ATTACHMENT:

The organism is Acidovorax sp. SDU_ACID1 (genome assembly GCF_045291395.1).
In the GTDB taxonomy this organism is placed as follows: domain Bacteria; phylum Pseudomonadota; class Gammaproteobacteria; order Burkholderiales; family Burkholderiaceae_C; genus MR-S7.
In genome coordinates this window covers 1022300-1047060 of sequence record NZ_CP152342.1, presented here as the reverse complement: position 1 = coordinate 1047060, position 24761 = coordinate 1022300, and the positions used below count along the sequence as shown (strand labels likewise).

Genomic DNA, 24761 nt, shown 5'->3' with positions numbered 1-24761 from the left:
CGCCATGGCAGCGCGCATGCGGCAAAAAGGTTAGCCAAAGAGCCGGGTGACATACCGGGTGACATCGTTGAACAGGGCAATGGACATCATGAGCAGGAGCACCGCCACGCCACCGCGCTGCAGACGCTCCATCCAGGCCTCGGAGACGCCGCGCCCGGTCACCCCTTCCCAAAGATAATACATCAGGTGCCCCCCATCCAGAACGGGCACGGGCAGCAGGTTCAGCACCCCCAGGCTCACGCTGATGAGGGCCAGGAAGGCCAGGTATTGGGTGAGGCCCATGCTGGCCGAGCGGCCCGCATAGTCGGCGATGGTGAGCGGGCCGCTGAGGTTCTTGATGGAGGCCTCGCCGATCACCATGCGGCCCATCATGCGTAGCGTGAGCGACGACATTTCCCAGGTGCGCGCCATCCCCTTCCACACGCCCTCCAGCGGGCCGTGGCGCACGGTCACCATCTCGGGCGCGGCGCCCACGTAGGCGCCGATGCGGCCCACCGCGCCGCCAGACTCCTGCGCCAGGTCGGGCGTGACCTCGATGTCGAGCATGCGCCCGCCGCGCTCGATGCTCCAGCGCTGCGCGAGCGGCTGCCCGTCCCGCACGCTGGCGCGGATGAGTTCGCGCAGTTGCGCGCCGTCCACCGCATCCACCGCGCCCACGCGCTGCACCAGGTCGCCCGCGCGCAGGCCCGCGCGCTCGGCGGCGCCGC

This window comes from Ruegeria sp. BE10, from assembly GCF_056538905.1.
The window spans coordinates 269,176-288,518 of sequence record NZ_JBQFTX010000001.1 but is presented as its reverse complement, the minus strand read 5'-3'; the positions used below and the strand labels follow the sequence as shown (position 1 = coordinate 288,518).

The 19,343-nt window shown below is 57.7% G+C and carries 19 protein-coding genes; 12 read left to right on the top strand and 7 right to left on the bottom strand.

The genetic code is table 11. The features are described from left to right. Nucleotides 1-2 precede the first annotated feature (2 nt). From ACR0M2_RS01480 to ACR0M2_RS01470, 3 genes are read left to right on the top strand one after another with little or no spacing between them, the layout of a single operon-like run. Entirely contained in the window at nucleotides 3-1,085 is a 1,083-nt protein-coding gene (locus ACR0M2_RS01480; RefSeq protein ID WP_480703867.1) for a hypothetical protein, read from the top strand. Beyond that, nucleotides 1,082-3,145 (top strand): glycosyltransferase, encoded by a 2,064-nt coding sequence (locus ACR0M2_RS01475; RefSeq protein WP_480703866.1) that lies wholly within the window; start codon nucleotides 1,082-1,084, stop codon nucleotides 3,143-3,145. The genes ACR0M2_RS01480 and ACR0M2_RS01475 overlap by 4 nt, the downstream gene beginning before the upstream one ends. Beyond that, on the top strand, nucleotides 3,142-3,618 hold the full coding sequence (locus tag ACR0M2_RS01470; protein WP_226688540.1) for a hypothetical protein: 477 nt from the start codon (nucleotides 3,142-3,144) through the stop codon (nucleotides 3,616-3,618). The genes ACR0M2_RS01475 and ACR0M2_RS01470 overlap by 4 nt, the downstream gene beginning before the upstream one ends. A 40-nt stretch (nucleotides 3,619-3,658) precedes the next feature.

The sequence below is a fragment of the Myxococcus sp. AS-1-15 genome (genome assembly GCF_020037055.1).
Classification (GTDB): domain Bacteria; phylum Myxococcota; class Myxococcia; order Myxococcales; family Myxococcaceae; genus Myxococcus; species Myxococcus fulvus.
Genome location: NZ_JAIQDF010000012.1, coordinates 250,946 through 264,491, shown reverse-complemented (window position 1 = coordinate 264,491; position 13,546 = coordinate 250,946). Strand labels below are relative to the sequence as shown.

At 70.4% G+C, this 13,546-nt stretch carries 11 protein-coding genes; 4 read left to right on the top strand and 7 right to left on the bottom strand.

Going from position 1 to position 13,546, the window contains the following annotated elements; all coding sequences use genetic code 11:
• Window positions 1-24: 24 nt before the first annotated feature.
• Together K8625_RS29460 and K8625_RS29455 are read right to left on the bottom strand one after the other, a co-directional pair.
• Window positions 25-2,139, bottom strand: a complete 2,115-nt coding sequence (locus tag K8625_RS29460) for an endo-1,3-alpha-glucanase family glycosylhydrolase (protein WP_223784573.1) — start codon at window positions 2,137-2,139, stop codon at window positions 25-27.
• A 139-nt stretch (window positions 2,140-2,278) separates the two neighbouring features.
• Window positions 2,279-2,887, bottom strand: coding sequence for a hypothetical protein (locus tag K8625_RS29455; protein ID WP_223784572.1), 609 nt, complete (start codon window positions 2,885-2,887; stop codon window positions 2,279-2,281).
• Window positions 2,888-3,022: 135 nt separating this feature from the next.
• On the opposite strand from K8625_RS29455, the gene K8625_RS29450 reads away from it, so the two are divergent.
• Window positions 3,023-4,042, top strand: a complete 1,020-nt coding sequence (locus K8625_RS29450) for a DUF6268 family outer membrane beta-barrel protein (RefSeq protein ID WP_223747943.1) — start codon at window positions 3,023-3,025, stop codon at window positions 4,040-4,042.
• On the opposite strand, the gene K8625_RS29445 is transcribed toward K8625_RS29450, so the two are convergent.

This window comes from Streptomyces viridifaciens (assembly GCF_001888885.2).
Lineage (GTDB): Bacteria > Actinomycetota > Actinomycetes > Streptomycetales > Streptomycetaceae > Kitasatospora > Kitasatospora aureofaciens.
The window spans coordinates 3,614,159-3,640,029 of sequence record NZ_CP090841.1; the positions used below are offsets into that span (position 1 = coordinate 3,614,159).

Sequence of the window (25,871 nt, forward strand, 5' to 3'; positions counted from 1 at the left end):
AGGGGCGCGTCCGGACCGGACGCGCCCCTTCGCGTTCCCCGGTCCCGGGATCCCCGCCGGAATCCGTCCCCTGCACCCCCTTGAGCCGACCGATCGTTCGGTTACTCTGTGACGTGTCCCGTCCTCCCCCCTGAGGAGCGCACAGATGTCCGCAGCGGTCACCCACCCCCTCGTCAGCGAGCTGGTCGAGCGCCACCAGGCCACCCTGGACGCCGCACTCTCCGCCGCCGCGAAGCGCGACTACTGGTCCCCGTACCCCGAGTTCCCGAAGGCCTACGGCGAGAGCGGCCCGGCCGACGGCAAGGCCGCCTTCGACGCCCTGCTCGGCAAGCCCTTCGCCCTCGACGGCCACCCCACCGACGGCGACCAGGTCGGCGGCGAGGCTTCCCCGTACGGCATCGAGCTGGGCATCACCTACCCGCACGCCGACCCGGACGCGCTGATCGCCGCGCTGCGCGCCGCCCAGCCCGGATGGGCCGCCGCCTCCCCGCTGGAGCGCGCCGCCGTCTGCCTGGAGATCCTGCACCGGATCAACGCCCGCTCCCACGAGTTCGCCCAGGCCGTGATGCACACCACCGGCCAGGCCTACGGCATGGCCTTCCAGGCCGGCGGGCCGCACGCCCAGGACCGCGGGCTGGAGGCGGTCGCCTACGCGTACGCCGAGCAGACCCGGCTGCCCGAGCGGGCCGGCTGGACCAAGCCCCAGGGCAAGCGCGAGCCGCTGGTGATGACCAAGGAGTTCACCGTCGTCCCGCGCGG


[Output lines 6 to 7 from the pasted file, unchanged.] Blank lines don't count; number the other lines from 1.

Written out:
This window comes from Ruegeria sp. BE10, from assembly GCF_056538905.1.
The window spans coordinates 269,176-288,518 of sequence record NZ_JBQFTX010000001.1 but is presented as its reverse complement, the minus strand read 5'-3'; the positions used below and the strand labels follow the sequence as shown (position 1 = coordinate 288,518).